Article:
Meanwhile, a group of five businessmen arrived around 6:00pm, looked at the train status monitor, then looked down the ramp to the platform, then exhibited confusion about their missing train.  By now the station hostess had gone off duty and left and once more I had to explain that their train had left.  After discussing the situation, three left in a car to try to catch up to the train in Dover where passengers were expected to switch to a bus hopefully buying them some time.  The other two hung around the Portland station a while and may have caught a bus.  We speculated that these six displaced passengers must have not provided contact information for Amtrak to reach them or may have ignored such contact.  We had been notified of the schedule and train number change a few days before leaving home 12 days earlier so the likelihood of Amtrak being at fault seemed unlikely.  However, it was disappointing that Amtrak or the Downeaster authority that manages the train did not ensure the hostess was aware of the changes and had options to present to such folks as the schedule change was in effect for a couple of weeks.


The train status board in Portland displays both annulled train # 685 and its replacement # 1985 and indicates # 685 is boarding


F40 # 406 and a positive train control test train laying over in Portland

    Northbound Train # 1985 pulled into Portland 13 minutes late at 8:08pm.  Fortunately, we had walked down the ramp to the platform soon after the scheduled 7:55 departure time as no announcement was made for # 1985.  Earlier a recorded boarding call was played at 7:25pm when train # 685 was scheduled to arrive before being annulled and rescheduled as # 1985.  The train status monitor in the station had listed the originally scheduled train # 685 as well as # 1985 leaving the uninformed to guess what time their train would actually show up.  The train could not be seen from inside the station and neither conductor walked inside the station to look for passengers.  Had we not endured a 15 minute wait on the chilly platform that had no benches, we could have easily been left behind.  This was especially true since dwell time in Portland was just one minute.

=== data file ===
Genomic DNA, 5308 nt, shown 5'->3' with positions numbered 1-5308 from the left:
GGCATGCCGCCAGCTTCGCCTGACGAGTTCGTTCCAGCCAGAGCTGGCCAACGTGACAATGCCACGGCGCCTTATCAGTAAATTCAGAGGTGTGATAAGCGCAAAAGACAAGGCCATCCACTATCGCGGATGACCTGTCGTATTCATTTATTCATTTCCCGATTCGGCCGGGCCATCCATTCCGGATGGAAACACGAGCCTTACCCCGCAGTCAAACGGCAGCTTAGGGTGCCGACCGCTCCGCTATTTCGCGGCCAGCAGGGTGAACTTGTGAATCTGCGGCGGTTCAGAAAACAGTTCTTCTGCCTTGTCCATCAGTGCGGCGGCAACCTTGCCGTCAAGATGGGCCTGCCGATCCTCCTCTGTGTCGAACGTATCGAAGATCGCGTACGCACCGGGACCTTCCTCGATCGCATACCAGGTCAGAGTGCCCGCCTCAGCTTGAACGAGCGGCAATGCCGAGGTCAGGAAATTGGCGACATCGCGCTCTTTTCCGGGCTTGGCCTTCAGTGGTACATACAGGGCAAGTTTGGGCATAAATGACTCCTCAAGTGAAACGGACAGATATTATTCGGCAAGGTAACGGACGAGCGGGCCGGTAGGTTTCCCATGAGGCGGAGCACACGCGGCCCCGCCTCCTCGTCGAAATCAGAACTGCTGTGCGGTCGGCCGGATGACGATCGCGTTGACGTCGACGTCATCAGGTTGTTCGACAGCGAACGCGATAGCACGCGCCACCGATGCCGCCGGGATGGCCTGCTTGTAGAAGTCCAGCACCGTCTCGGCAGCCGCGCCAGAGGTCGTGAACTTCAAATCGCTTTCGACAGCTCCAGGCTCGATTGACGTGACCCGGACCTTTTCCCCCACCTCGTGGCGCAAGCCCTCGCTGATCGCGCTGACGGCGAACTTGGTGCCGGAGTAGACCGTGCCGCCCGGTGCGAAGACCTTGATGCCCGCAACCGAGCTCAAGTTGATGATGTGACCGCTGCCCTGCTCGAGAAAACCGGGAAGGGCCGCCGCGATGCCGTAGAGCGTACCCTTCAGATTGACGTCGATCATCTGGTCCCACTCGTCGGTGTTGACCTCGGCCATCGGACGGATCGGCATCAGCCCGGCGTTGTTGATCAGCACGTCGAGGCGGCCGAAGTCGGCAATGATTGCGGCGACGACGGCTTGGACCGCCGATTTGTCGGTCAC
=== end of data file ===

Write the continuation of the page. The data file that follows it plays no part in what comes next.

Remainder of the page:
It was surprising to see engine # 104 in the lead rather than # 130 that was expected to pull the stub train back from Dover.  The conductor explained that incoming bad weather had postponed the evening maintenance session so at the last minute the bus bridge was cancelled and both trains ran through to their destinations.  We will never know if the businessmen who missed the train in Portland managed to catch up to the train in Dover since the extra time required to transfer passengers to busses was cancelled.
    The train backed out of the Portland Transportation Center at 8:09pm and began its forward motion on the mainline at 8:13pm.  We rolled past Freeport without stopping and continued through the wooded darkness until arriving in Brunswick at 8:48pm.  The convenience of the Brunswick Hotel and Tavern was appreciated greatly as a quick stroll brought us back to our outstanding hotel room. 
It is possible to make a single day round trip between Boston and Brunswick and the route is reasonably interesting.  However, Brunswick is a charming college town and an overnight stay at the Brunswick Hotel and Tavern makes for a relaxing getaway.  The Downeaster schedule differs on weekends thus it is wise to consult Amtrak for times.  Additionally, connecting busses take connecting passengers to multiple points throughout Maine.  There are multiple Downeaster departures every day making this a great way to see southern Maine.